Dr. Kenneth Foote is a professor of geography at the University of Connecticut where he also directs the Urban and Community Studies Program. His research focuses on historic preservation, heritage tourism, and the commemorative landscapes of the U.S. and Europe, especially the way events of violence and tragedy are interpreted and memorialized. His recent research has also focused on the spatial dimension of racialized and gendered violence in the U.S. In addition, Foote is also known for his work in geospatial technologies, especially geovisualization, as well as his efforts to improve professional development opportunities for early-career academics and department leaders.
Among his books in these and other areas are Shadowed Ground: America’s Landscapes of Violence and Tragedy (2003), the co-authored Narrating Space / Spatializing Narrative (2016), and the co-edited Re-Reading Cultural Geography (1994) and Teaching GIScience and Technology in Higher Education (2012), and Aspiring Academics: A Resource Book for Graduate Students and Early Career Faculty (2009). His current project is a co-authored book on Hungary’s contested sites of memory entitled Places of the Past in the Hungarian Landscape: Contests over Public Memory in the 20th and 21st Centuries.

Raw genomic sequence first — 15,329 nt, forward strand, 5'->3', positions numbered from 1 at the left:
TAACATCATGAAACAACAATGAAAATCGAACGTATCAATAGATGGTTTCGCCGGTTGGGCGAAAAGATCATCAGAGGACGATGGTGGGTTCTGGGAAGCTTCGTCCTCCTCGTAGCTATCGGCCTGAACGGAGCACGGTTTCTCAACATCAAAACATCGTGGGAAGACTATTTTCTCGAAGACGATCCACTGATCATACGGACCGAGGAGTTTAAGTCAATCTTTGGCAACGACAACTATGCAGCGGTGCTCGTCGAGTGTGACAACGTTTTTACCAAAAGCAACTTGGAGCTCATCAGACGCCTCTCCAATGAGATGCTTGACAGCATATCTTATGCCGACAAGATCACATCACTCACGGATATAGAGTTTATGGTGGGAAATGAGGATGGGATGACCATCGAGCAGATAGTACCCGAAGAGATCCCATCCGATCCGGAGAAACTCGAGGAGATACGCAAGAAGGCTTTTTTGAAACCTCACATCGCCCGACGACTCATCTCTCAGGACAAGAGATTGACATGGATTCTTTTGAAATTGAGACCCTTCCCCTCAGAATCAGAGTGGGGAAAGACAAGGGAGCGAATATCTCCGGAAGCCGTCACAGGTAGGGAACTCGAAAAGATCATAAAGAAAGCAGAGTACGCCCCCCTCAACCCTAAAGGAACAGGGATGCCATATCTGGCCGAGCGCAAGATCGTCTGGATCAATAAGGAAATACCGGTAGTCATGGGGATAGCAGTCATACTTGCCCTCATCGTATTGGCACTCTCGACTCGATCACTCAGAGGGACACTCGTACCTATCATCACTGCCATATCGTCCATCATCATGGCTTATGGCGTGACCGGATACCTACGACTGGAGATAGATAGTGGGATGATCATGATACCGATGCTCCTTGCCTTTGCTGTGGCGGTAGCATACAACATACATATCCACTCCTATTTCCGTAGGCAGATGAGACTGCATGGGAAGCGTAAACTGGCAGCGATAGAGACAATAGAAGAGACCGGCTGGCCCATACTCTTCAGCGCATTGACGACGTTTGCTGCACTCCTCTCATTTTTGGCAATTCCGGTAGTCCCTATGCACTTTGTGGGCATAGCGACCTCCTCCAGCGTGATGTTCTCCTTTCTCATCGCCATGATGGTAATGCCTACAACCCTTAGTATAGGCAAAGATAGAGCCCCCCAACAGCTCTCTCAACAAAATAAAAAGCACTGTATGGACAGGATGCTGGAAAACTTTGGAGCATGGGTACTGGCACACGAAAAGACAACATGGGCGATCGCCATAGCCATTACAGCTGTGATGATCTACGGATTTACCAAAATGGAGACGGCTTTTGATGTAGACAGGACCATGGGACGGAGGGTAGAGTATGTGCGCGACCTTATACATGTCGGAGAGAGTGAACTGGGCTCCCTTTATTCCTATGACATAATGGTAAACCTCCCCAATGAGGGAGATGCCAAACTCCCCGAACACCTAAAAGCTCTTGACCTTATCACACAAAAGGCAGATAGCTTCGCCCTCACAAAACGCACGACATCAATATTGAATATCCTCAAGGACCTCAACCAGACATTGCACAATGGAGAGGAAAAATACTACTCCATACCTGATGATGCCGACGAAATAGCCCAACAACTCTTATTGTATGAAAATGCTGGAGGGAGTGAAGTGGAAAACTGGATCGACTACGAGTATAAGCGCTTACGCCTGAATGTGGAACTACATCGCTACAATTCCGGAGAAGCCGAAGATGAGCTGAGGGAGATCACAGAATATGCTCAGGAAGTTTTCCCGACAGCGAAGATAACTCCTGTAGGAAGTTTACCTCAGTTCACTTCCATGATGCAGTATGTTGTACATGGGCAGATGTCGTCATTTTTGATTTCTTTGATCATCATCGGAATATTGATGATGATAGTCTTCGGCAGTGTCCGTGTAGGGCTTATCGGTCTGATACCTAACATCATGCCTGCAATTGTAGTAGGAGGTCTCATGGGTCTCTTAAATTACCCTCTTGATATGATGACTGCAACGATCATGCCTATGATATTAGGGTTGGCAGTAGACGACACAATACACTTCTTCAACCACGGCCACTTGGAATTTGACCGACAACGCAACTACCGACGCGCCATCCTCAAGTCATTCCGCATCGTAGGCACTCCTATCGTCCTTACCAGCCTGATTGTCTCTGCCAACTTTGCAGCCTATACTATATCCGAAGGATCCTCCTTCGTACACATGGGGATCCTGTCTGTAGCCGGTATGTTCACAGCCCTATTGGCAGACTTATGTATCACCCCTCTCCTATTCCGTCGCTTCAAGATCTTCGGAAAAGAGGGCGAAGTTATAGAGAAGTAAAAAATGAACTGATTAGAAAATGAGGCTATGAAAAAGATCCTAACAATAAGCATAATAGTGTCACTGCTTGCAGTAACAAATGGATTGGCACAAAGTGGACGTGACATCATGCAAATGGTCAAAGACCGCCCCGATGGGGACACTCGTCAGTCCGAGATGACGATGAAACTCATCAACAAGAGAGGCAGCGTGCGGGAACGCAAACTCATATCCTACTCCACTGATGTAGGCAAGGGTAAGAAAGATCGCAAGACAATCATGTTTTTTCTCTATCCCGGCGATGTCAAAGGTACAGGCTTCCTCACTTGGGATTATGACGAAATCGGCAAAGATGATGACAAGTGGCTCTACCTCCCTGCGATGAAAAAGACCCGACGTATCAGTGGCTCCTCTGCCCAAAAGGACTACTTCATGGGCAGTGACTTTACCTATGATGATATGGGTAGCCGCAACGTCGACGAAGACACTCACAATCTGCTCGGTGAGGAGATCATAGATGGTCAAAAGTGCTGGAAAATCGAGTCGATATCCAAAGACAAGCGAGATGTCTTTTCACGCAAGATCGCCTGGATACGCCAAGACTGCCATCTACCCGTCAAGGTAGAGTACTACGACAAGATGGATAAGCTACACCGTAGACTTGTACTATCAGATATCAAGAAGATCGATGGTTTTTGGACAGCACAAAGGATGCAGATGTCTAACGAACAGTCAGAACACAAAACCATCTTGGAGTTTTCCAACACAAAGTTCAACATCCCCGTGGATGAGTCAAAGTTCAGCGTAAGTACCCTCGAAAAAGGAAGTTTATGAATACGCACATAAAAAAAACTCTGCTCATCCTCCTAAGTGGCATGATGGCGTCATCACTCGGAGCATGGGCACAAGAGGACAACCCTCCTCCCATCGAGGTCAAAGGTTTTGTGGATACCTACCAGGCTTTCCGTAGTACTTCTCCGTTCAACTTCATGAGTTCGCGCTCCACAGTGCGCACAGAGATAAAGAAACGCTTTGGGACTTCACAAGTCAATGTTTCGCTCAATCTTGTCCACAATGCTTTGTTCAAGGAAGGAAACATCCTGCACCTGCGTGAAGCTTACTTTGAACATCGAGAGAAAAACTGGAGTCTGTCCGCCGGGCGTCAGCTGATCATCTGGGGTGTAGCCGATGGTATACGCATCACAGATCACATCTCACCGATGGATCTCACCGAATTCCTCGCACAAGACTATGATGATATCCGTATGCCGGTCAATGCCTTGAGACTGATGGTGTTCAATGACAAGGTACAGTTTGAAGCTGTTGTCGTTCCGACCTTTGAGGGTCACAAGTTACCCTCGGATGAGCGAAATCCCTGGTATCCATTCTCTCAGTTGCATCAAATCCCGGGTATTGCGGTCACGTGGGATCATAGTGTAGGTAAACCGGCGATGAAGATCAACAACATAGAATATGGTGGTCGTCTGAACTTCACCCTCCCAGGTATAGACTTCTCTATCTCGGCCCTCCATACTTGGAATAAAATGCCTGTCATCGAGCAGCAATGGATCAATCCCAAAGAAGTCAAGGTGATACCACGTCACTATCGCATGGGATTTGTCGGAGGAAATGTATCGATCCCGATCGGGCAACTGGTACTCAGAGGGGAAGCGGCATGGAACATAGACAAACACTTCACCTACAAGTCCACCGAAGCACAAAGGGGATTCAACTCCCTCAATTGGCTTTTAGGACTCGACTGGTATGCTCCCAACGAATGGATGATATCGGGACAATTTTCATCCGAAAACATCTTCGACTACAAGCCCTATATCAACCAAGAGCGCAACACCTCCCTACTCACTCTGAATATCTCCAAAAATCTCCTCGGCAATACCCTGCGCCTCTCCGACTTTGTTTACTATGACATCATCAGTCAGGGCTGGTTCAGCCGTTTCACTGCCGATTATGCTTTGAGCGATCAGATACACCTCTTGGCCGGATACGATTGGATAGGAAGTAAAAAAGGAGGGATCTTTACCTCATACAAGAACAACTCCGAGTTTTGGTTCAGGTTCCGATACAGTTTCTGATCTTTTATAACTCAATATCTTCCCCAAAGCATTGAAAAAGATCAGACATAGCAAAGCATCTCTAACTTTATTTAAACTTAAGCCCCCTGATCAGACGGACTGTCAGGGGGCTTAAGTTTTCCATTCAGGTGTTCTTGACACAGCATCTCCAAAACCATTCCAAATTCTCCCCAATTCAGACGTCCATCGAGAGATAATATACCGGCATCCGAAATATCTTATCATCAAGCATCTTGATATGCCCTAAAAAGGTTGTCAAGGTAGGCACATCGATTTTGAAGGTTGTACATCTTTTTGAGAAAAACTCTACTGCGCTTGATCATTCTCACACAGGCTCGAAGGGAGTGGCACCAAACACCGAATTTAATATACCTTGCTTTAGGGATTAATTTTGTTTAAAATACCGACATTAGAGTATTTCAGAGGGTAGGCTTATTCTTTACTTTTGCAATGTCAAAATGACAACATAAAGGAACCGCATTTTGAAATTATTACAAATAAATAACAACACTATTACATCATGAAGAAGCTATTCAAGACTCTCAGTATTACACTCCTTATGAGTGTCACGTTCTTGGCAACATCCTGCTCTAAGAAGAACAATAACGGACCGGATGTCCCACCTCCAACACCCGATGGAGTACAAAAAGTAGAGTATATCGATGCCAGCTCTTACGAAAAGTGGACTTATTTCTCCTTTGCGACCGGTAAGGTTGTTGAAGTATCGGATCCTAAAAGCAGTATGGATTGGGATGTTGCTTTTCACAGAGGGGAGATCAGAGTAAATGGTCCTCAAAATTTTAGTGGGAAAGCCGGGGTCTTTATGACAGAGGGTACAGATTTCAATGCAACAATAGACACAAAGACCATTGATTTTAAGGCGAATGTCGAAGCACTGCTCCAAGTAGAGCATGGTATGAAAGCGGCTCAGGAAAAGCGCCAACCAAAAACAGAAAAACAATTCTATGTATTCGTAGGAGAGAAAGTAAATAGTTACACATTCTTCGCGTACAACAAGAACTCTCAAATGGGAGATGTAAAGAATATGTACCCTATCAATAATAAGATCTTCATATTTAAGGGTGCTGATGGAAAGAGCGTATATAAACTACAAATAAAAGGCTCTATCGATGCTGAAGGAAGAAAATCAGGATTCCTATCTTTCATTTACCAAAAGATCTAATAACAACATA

Foote is a past president and fellow of the American Association of Geographers (2010-11) and a past president the U.S. National Council for Geographic Education (2006). He has received major national and international awards for his research, teaching, mentoring and service from the American Association of Geographers, National Council for Geographic Education, University Consortium for Geographic Information Science, and the Royal Geographical Society of the United Kingdom. Before moving to the University of Connecticut, Foote taught at the University of Texas at Austin and the University of Colorado Boulder. He holds degrees from the University of Wisconsin-Madison (BA Honors) and University of Chicago (MA and Ph.D.).